Microfinance in a time of crisis

A new report from CGAP (via P2P Consulting) indicates that the financial crisis has had a substantial impact on microlending institutions:

“Many poor households are struggling with the many consequences of the global food, financial, and employment crises . . . . Their income sources, like revenue from small businesses or from money sent from families working abroad, have become more erratic. At the same time, many expenses, like food, are still far higher than before. Savings are thus being withdrawn and loan repayment rates to MFIs are worsening.”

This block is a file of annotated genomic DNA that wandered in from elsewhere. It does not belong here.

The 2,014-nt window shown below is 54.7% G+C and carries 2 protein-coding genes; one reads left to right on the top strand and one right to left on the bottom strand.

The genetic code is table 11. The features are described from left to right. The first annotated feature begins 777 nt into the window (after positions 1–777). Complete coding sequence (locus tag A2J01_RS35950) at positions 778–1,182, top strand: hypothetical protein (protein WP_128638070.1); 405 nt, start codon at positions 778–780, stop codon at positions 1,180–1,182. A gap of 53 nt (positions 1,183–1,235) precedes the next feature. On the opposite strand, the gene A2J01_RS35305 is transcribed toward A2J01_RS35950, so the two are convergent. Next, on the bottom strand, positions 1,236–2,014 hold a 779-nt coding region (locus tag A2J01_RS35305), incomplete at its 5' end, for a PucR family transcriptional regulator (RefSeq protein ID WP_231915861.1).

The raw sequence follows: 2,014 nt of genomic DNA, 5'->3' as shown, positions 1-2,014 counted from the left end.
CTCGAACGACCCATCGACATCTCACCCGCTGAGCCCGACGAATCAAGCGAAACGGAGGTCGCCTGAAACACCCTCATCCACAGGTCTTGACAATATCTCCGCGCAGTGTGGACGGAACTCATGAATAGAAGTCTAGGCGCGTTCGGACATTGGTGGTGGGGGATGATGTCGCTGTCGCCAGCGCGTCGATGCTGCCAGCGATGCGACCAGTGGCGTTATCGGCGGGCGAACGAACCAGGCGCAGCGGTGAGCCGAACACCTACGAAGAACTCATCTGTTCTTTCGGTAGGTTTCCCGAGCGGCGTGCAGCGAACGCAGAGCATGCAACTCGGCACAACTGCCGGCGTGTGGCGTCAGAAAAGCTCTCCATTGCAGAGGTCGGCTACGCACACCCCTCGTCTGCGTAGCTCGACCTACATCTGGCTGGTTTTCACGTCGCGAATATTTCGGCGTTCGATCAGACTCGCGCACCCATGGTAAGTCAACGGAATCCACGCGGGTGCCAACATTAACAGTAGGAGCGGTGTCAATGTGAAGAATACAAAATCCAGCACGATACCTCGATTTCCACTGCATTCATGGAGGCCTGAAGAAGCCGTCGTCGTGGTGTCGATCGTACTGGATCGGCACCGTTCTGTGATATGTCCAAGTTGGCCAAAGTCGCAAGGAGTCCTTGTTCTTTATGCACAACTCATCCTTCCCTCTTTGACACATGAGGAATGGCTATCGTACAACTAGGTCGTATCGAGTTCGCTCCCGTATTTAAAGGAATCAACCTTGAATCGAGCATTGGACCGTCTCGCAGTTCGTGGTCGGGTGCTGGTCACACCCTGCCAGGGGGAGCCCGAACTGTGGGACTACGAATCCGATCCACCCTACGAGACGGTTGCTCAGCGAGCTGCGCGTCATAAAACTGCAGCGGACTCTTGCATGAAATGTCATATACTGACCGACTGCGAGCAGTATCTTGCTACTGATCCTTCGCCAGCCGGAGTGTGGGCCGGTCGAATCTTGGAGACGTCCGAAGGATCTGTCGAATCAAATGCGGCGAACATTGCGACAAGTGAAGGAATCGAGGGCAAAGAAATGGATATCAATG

Sixty-five percent of respondents to the CGAP survey reported declining or at best stable loan portfolios in the most recent six months, reflecting the impact of the credit crunch. In addition, more than two-thirds of MFIs reported an increase in their portfolio-at-risk levels.

As folks in the do-gooding world tend to do, CGAP nonetheless accentuates the positive, but if the microfinance movement is going to be sustainable we need to face these challenges directly--and that means admitting these problems could be serious.